This week, the Vice President-elect of the United States went to a theater in New York to see the hit Broadway show Hamilton. After the show ended, actor Brandon Victor Dixon had a heartfelt plea for the future VP:
“We, sir — we — are the diverse America who are alarmed and anxious that your new administration will not protect us, our planet, our children, our parents, or defend us and uphold our inalienable rights.We truly hope that this show has inspired you to uphold our American values and to work on behalf of all of us.”
Dixon’s stirring words drew a round of applause from the audience, and reminded us that even those who feel completely helpless right now have a voice. We have the arts. Throughout history, writers, painters, actors, and other artists have used the arts to express things that are too complicated or controversial for the journalistic or political theaters.
Art and History
The pen is mightier than the sword. Intelligent, thoughtful art can shake even the strongest regimes. Dante Alighieri lived over a century before the Protestant Reformation, but his epic poem Inferno was the first big hit against the Catholic Church. He condemned the church and many of its officials and his sentiments were later echoed by more traditional reformationists.
Shakespeare‘s tragedies aren’t just sad stories – they’re warnings about the dangers of inaction (Hamlet), greed (Macbeth and King Lear), and revenge (Titus Andronicus). Even the English language’s oldest written text, Beowulf, is a lesson about the deeds of men outlasting the men themselves.
Just after World War I, a movement now known as the Harlem Renaissance grew in New York’s Harlem borough. Disenfranchised African-Americans used music, poetry, and fiction to share their struggles. Works like Zora Neale Hurston’s Their Eyes Were Watching God and Ralph Ellison’s Invisible Man are incredible novels with commentary on race, gender, and class that are still relevant today. One of the most important (and controversial) books taught in elementary schools around the country is The Adventures of Huckleberry Finn. In Finn, author Mark Twain explores themes of racism, xenophobia, and elitism.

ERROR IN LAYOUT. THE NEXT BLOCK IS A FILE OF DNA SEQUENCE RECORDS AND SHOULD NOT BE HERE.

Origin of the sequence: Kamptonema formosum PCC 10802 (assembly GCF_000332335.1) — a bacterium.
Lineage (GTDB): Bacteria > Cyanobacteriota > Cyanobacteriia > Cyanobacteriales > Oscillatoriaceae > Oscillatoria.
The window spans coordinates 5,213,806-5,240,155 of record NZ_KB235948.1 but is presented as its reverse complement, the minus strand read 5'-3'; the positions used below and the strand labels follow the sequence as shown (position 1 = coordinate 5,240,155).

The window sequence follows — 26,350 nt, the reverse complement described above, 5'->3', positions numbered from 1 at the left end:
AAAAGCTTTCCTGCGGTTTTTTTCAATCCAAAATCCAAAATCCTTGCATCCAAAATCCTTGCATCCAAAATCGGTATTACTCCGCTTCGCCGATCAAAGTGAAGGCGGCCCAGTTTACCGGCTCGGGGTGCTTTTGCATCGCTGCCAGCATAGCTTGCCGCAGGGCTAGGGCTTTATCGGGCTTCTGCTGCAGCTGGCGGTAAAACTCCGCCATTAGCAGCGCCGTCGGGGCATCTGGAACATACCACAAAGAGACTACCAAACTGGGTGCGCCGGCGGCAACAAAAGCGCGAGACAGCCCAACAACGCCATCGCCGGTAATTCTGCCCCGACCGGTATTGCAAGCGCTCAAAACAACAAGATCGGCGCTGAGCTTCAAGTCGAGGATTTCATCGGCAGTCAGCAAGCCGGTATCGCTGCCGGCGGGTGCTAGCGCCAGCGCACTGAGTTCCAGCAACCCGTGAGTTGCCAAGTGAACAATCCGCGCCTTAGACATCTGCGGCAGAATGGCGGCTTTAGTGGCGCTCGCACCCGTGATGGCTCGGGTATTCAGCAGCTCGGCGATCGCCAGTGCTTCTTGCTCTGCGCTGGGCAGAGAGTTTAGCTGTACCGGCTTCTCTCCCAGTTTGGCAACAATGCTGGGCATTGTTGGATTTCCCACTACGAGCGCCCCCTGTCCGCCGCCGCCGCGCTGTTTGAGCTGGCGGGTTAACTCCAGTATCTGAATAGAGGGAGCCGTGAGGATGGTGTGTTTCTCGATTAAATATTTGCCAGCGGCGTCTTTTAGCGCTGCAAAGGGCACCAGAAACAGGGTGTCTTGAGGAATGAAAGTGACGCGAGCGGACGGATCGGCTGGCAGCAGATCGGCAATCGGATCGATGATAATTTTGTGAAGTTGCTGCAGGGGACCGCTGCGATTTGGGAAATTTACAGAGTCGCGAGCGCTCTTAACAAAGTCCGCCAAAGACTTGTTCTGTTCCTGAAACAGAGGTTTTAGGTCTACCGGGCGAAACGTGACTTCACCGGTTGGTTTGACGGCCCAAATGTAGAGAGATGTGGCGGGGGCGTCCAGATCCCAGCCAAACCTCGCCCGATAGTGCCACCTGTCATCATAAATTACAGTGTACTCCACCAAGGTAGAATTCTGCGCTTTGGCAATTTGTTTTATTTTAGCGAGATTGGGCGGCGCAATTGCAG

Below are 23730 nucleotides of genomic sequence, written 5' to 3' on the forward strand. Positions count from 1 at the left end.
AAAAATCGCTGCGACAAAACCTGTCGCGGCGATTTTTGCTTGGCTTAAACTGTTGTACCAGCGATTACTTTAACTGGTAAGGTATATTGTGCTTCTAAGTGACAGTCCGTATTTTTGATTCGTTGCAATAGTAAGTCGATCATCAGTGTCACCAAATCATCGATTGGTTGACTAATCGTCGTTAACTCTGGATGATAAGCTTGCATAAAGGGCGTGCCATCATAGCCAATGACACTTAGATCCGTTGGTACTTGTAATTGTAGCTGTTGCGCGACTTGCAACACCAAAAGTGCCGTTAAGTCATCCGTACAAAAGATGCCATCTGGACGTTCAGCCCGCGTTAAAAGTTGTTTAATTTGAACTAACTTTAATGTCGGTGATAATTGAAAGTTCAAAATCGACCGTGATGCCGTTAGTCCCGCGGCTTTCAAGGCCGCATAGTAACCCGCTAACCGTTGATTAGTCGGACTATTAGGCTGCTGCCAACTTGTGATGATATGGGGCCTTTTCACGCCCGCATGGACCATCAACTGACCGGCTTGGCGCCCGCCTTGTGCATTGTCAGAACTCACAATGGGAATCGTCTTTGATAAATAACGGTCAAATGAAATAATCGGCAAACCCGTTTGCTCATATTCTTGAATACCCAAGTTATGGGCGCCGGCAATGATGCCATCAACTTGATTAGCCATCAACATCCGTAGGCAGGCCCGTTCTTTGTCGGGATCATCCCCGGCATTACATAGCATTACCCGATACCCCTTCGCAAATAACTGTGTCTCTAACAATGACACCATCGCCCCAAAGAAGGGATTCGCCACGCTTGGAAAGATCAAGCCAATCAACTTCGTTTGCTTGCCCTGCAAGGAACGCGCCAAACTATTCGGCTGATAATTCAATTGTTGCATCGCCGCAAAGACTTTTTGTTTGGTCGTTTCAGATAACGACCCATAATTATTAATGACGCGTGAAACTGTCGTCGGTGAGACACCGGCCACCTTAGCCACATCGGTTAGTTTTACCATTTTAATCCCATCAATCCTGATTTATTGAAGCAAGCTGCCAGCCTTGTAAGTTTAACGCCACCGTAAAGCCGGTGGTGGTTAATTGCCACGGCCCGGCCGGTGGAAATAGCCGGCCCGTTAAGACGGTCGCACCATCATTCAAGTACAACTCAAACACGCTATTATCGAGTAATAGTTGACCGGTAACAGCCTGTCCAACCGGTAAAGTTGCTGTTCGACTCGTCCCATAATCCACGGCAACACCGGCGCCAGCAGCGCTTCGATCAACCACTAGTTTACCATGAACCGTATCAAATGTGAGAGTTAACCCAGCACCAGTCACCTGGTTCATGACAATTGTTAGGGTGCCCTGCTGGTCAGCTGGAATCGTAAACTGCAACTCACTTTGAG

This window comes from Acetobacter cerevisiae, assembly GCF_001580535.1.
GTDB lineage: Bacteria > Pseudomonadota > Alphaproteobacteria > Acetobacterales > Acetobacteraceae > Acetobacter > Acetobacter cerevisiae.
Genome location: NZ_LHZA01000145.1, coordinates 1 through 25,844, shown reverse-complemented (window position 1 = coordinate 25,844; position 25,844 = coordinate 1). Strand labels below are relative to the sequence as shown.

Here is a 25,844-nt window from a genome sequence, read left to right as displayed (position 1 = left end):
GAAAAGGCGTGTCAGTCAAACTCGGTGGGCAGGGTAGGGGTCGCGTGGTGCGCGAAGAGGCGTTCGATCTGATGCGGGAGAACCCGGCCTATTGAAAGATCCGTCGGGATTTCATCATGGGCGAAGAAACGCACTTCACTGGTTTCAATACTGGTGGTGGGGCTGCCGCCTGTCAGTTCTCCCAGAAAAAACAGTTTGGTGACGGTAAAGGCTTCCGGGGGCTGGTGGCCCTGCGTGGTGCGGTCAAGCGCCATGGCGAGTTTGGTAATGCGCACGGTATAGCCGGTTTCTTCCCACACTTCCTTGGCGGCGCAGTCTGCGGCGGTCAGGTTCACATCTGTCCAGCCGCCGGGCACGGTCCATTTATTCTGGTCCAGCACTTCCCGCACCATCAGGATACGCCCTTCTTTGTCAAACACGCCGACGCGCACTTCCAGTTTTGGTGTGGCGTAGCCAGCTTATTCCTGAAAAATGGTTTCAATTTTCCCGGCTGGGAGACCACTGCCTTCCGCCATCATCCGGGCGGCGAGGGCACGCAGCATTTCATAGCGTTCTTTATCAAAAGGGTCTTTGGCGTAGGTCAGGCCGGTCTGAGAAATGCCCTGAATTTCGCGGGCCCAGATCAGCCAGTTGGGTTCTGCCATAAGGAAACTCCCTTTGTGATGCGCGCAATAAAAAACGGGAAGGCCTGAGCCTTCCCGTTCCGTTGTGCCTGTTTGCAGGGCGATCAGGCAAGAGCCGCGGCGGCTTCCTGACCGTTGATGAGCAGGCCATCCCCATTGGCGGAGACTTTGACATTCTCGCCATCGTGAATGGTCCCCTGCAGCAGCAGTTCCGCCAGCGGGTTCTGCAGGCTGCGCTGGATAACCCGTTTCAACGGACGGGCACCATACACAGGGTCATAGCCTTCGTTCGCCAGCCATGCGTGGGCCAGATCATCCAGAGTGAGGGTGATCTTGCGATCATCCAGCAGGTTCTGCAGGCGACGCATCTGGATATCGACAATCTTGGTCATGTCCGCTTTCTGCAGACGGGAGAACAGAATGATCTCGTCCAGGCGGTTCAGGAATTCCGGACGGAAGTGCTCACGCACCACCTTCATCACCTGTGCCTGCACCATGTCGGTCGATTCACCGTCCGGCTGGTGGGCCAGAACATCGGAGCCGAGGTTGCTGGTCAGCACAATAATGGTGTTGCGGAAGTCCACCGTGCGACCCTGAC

These kinds of sentiments aren’t limited to the classics. Look at Star Trek. It featured the first interracial kiss on television and people lost their minds. Star Trek served as important allegory, and was groundbreaking for its methods in sharing creator Gene Roddenberry’s ideals on regular TV. Alan Moore’s V for Vendetta is a pretty critical view of British totalitarianism and surveillance in the name of public safety. Even Star Wars, a series known for being a swashbuckler in space, has the wise Yoda teaching a young Anakin that “fear leads to anger, and anger leads to hate. Hate leads to suffering.”
Many Americans are afraid of the current political atmosphere. They’re afraid of having their rights taken away after fighting for them tooth and nail. Some are getting apocalyptic in their predictions. Instead of looking to the future, we need to look to our past and the art of the ages.
Those afraid of totalitarian regimes or apocalyptic doomsday scenarios should look to George Orwell, Ray Bradbury, and Margaret Atwood. Instead of stockpiling supplies, stockpile good literature. Look at the way authors of the past have tackled oppressive or single-minded governments. Look at the characters in those works and think about what you would do. Educate yourself, even if its in theoretical ideas, in the fiction that reveals our deepest truths.
Fandom is for Everyone
Anyone who belongs to a fandom can understand the power of art. Whether you’re into Star Wars, The Vampire Diaries, or Adventure Time, fandom unites you with everyone else who loves that thing. Some part of the show/movie/book/comic inspired feeling inside someone else, and that shared understanding of an emotion, or of an idea, can be stronger than even bonds related to nationality or political leanings. Fandom is for everyone, and it’s incredible when you find your own “fanmily”.
Those who are blessed and cursed with a creative mind need to use it. Make art, any art. Make art about your fears, your hopes, your dreams. Just make art because it is one of the few things that survives the test of time. A century from now, what art will students study about our time? What do we want the people of the future to think we had to say?
None of this is easy. Art never is. Even if you’re creating something to provide an escape for those who are afraid of the real world, do it. We need our best and brightest creative minds to band together to preach love, and compassion, and understanding. Don’t take up arms. Instead, raise your pens and let the world know that hate is not an American ideal. Hate based on fear of the “other” is especially not.
Even if those folks claiming this is the end are right, we need not go quietly into that good night. Share the things you’ve learned from Captain Kirk and Yoda. We are amazing because we are different. It’s time to celebrate that instead of fear it.